Navellier researches investment opportunities around the world. We have successfully managed non-U.S. equity portfolios for over a decade. Our portfolios offer investors exposure to developed and emerging markets around the world through the sound stock selection of James O’Leary, CFA, a 30+ year veteran of the international markets. To learn more about any of our international portfolios, please call us at 800-887-8671 or email Traci Sinclair at email@example.com.
Navellier International Growth
Navellier International Small Cap
Navellier Emerging Markets
Important Disclosures Regarding Navellier's Blogs (updated December 2012)
*Navellier may hold this security in one or more investment strategies offered to its clients.
None of the stock information, data, and company information presented herein constitutes a recommendation by Navellier or a solicitation of any offer to buy or sell any securities. Any specific securities identified and described do not represent all of the securities purchased, sold, or recommended for advisory clients. The reader should not assume that investments in the securities identified and discussed were or will be profitable.
Information presented is general information that does not take into account your individual circumstances, financial situation, or needs, nor does it present a personalized recommendation to you. Individual stocks presented may not be suitable for you. Investment in securities involves significant risk and has the potential for partial or complete loss of funds invested.
One cannot invest directly in an index. Results presented include the reinvestment of all dividends and other earnings. Graphs are for illustrative and discussion purposes only.
Although information has been obtained from and is based upon sources Navellier believes to be reliable, we do not guarantee its accuracy and the information may be incomplete or condensed. All opinions and estimates constitute Navellier's judgment as of the date of the report and are subject to change without notice. This report is for informational purposes and is not to be construed as an offer to buy or sell any financial instruments and should not be relied upon as the sole factor in an investment making decision. Any decision to purchase securities mentioned in this research must take into account existing public information on such security or any registered prospectus.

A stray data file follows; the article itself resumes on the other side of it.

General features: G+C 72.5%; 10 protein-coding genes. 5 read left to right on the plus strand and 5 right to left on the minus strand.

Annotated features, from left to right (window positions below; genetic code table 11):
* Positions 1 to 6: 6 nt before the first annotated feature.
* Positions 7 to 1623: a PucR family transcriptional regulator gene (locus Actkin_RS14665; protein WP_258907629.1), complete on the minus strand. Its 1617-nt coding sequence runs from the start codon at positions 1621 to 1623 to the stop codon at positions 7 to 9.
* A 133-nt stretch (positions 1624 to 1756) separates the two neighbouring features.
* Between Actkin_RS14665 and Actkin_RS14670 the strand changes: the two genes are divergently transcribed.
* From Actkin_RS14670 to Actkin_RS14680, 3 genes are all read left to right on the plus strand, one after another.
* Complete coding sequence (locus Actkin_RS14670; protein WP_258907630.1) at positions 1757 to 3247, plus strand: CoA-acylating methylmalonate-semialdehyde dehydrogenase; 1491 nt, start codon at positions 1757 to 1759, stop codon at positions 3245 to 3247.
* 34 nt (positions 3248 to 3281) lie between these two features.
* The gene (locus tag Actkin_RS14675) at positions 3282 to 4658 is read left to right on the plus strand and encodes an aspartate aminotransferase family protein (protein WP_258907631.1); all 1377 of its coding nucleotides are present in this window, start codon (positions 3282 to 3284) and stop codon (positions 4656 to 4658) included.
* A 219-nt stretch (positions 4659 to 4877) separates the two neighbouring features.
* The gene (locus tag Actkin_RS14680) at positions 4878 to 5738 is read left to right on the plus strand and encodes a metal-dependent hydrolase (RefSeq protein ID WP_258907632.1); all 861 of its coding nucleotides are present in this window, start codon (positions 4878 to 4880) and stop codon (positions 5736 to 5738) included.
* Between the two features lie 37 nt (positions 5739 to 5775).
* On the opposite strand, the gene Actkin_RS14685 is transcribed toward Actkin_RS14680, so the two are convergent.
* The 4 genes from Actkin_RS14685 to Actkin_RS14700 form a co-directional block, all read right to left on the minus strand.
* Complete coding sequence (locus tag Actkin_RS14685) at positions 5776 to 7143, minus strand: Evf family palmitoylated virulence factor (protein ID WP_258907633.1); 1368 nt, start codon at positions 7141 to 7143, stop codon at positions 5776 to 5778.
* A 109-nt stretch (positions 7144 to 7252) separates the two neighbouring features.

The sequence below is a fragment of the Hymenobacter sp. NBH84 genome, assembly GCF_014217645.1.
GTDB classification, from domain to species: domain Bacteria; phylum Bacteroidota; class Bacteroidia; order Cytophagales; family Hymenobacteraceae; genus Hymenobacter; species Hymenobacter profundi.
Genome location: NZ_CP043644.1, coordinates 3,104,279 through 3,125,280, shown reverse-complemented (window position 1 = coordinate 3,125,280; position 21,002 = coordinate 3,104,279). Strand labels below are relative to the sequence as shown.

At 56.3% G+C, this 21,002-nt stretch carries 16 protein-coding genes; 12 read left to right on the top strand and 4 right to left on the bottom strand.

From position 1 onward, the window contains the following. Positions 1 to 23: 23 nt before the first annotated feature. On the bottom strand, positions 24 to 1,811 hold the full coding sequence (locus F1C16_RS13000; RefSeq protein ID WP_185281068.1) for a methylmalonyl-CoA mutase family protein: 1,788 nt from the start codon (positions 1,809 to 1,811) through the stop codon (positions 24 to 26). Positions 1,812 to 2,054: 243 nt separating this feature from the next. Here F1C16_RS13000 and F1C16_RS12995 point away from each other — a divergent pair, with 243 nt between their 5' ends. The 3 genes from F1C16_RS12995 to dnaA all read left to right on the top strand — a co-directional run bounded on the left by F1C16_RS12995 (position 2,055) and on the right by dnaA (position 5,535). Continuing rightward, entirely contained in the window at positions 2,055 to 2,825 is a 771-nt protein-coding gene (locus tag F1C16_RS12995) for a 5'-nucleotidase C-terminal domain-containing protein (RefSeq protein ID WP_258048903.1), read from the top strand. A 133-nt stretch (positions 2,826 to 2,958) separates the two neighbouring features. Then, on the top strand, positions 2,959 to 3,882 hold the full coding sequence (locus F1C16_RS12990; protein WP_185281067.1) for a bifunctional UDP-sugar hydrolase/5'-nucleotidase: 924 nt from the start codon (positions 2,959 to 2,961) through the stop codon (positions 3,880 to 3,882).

Past performance is no indication of future results.
FEDERAL TAX ADVICE DISCLAIMER: As required by U.S. Treasury Regulations, you are informed that, to the extent this presentation includes any federal tax advice, the presentation is not intended or written by Navellier to be used, and cannot be used, for the purpose of avoiding federal tax penalties. Navellier does not advise on any income tax requirements or issues. Use of any information presented by Navellier is for general information only and does not represent tax advice either express or implied. You are encouraged to seek professional tax advice for income tax questions and assistance.
IMPORTANT NEWSLETTER DISCLOSURE: The performance results for investment newsletters that are authored or edited by Louis Navellier, including Louis Navellier's Emerging Growth, Louis Navellier's Ultimate Growth, and Louis Navellier's Family Trust, are not based on any actual securities trading, portfolio, or accounts, and the newsletters reported performances should be considered mere "paper" or proforma performance results. (Trades based on the Navellier Family Trust newsletter are based on actual trades.) The owner of the newsletters is InvestorPlace Media, LLC and any questions concerning the newsletters, including any newsletter advertising or performance claims, should be referred to InvestorPlace Media, LLC at (800) 718-8289. Navellier & Associates, Inc., does not have any relation to or affiliation with the owner of these newsletters. As noted above, there are material differences between Navellier Investment Products' portfolios and the InvestorPlace Media, LLC, newsletter portfolios. In most cases, Navellier's Investment Products have materially lower performance results than the InvestorPlace Media, LLC newsletter portfolios and advertising materials claim to have. The InvestorPlace Media, LLC newsletters and advertising materials typically contain performance claims that can significantly overstate the performance results compared to actual results for similar Navellier Investment Products.
Navellier claims compliance with Global Investment Performance Standards (GIPS). To receive a complete list and descriptions of Navellier's composites and/or a presentation that adheres to the GIPS standards, please contact Navellier or click here. It should not be assumed that any securities recommendations made by Navellier & Associates, Inc. in the future will be profitable or equal the performance of securities made in this report. Request here a list of recommendations made by Navellier & Associates, Inc. for the preceding twelve months.